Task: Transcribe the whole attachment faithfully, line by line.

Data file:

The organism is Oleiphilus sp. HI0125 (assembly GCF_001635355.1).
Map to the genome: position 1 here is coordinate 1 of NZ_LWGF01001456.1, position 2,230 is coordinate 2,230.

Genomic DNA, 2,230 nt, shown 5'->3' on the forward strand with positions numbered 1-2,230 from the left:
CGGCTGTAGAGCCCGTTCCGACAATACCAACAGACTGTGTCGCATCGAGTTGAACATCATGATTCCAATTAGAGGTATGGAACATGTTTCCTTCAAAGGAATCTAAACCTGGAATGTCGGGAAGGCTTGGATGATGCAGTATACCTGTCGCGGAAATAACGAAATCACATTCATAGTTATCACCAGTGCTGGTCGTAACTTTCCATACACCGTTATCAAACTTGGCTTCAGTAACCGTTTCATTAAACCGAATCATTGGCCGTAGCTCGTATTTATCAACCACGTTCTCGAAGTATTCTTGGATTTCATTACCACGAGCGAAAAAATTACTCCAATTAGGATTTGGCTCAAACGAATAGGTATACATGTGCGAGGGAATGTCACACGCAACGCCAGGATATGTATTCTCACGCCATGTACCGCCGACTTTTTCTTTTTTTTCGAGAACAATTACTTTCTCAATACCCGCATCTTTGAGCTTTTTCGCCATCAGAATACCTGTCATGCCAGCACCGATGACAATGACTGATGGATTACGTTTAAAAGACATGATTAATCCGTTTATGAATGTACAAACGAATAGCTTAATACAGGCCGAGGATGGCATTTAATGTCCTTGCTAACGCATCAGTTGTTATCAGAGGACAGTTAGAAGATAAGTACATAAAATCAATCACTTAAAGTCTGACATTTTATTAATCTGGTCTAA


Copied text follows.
The organism is Oleiphilus sp. HI0125 (assembly GCF_001635355.1).
Map to the genome: position 1 here is coordinate 1 of NZ_LWGF01001456.1, position 2,230 is coordinate 2,230.

Genomic DNA, 2,230 nt, shown 5'->3' on the forward strand with positions numbered 1-2,230 from the left:
CGGCTGTAGAGCCCGTTCCGACAATACCAACAGACTGTGTCGCATCGAGTTGAACATCATGATTCCAATTAGAGGTATGGAACATGTTTCCTTCAAAGGAATCTAAACCTGGAATGTCGGGAAGGCTTGGATGATGCAGTATACCTGTCGCGGAAATAACGAAATCACATTCATAGTTATCACCAGTGCTGGTCGTAACTTTCCATACACCGTTATCAAACTTGGCTTCAGTAACCGTTTCATTAAACCGAATCATTGGCCGTAGCTCGTATTTATCAACCACGTTCTCGAAGTATTCTTGGATTTCATTACCACGAGCGAAAAAATTACTCCAATTAGGATTTGGCTCAAACGAATAGGTATACATGTGCGAGGGAATGTCACACGCAACGCCAGGATATGTATTCTCACGCCATGTACCGCCGACTTTTTCTTTTTTTTCGAGAACAATTACTTTCTCAATACCCGCATCTTTGAGCTTTTTCGCCATCAGAATACCTGTCATGCCAGCACCGATGACAATGACTGATGGATTACGTTTAAAAGACATGATTAATCCGTTTATGAATGTACAAACGAATAGCTTAATACAGGCCGAGGATGGCATTTAATGTCCTTGCTAACGCATCAGTTGTTATCAGAGGACAGTTAGAAGATAAGTACATAAAATCAATCACTTAAAGTCTGACATTTTATTAATCTGGTCTAA